About half an hour after I joined the line, my friend Laura Ingraham arrived with her producer—surveyed the line—and blanched.
Ronstadt was one of several Arizonans who blanched at the gloomy face the governor had drawn on the state.
We blanched when facials at some exclusive salons hit the $400 mark just a couple of years ago.
He blanched when it came time to plunge, invest the money, press, and distribute.
blanched and faint, the French doctor lay with a crimsoning pool wet under his head.
Her weather-tanned face had blanched as much as it was possible for it to do.
She walked with a stick, and was an old and blanched woman before her time.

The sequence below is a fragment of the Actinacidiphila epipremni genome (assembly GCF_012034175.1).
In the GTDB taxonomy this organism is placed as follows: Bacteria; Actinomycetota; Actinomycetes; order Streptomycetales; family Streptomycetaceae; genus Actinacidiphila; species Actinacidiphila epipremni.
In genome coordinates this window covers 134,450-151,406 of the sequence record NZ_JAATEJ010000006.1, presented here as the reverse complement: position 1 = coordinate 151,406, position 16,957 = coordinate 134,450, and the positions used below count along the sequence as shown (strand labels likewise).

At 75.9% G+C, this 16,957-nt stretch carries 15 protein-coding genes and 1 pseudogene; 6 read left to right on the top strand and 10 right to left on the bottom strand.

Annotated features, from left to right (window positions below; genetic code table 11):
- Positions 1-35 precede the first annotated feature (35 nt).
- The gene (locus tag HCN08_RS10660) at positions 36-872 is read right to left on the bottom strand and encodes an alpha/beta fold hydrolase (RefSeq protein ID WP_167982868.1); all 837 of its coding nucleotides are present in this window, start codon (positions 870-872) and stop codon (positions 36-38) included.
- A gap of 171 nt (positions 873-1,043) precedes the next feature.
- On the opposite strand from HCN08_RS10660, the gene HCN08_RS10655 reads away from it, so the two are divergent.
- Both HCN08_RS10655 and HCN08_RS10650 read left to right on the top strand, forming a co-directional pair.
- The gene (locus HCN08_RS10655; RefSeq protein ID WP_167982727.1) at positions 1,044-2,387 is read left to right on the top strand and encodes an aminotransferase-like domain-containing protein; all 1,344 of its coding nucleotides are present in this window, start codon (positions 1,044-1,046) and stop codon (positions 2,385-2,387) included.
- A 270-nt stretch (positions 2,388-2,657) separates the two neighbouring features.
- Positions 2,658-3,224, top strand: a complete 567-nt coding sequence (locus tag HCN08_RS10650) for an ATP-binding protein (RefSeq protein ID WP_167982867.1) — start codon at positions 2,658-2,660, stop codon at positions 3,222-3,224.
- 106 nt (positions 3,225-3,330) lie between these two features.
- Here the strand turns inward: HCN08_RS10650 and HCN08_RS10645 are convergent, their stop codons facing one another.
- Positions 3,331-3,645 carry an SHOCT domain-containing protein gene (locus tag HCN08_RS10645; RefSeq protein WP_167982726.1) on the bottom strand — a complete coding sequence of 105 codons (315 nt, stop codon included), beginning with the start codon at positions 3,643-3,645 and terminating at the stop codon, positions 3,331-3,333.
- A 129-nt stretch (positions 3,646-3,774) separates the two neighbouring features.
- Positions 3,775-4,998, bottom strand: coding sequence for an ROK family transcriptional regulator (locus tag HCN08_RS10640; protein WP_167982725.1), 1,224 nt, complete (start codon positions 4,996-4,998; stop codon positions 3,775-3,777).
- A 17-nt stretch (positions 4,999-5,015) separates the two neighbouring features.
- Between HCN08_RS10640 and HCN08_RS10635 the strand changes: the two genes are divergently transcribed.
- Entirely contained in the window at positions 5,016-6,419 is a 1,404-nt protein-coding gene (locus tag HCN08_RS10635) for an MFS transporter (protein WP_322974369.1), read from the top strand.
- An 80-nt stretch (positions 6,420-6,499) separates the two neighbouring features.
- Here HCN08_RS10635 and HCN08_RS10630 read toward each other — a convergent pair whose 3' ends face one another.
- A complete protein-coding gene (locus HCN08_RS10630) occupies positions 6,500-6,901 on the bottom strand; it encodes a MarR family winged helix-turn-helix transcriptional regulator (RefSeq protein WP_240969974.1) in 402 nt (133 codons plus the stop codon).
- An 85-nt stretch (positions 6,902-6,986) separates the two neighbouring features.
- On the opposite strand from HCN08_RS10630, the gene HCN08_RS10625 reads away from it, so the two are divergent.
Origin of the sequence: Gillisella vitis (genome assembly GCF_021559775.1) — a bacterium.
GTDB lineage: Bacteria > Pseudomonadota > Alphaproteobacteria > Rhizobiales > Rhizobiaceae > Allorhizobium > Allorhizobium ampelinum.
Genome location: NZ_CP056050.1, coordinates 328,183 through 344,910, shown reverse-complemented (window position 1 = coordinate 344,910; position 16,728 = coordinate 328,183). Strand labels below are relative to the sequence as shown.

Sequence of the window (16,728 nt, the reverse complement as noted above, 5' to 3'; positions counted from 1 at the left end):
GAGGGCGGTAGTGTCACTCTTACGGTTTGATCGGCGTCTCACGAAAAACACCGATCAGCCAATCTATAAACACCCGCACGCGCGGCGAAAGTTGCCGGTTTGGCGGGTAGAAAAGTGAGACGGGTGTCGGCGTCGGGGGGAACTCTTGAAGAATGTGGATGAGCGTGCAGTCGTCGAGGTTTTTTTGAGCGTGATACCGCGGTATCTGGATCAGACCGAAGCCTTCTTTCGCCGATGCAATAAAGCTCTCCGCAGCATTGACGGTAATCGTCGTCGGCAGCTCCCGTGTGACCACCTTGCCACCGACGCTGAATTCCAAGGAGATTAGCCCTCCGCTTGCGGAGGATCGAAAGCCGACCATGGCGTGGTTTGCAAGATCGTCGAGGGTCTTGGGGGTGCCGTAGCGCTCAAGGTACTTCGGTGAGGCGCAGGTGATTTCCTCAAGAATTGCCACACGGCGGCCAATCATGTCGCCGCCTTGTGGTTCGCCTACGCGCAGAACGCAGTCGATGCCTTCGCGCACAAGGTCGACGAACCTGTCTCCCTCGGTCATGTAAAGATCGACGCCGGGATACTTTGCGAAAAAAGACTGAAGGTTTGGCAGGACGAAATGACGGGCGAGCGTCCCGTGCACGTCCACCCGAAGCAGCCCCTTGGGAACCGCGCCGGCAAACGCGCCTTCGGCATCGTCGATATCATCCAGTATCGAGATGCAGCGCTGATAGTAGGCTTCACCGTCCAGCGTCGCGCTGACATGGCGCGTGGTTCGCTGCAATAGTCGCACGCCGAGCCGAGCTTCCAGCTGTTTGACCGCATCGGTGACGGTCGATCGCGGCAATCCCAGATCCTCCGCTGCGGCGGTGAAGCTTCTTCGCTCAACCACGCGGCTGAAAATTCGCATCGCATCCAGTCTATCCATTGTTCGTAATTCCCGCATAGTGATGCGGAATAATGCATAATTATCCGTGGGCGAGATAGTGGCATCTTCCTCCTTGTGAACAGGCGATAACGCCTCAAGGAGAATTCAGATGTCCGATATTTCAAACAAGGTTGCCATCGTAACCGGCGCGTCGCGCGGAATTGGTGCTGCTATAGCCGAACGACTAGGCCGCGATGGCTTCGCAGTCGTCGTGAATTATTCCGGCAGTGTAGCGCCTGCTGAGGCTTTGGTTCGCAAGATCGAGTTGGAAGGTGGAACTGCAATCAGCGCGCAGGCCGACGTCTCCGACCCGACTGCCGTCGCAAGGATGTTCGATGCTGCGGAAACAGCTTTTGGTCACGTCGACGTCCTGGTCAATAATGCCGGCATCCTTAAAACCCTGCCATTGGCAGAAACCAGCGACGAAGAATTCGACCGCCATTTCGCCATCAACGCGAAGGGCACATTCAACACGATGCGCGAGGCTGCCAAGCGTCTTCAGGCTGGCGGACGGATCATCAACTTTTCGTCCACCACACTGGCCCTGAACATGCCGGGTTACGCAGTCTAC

Not a cheek was blanched, not a voice faltered as the dread hour drew near.
Have some clean water boiling, turn the blanched nuts into it, and cook until they can be pierced with a fork.
As her face came into view, Paul saw that it was blanched with fear.
"to make white, turn pale," c.1400, from Old French blanchir "to whiten, wash," from blanc "white" (11c.; see blank (adj.)). Originally "to remove the hull of (almonds, etc.) by soaking." Intransitive sense of "to turn white" is from 1768. Related: Blanched; blanching.
"to start back, turn aside," 1570s, variant of blench. Related: Blanched; blanching.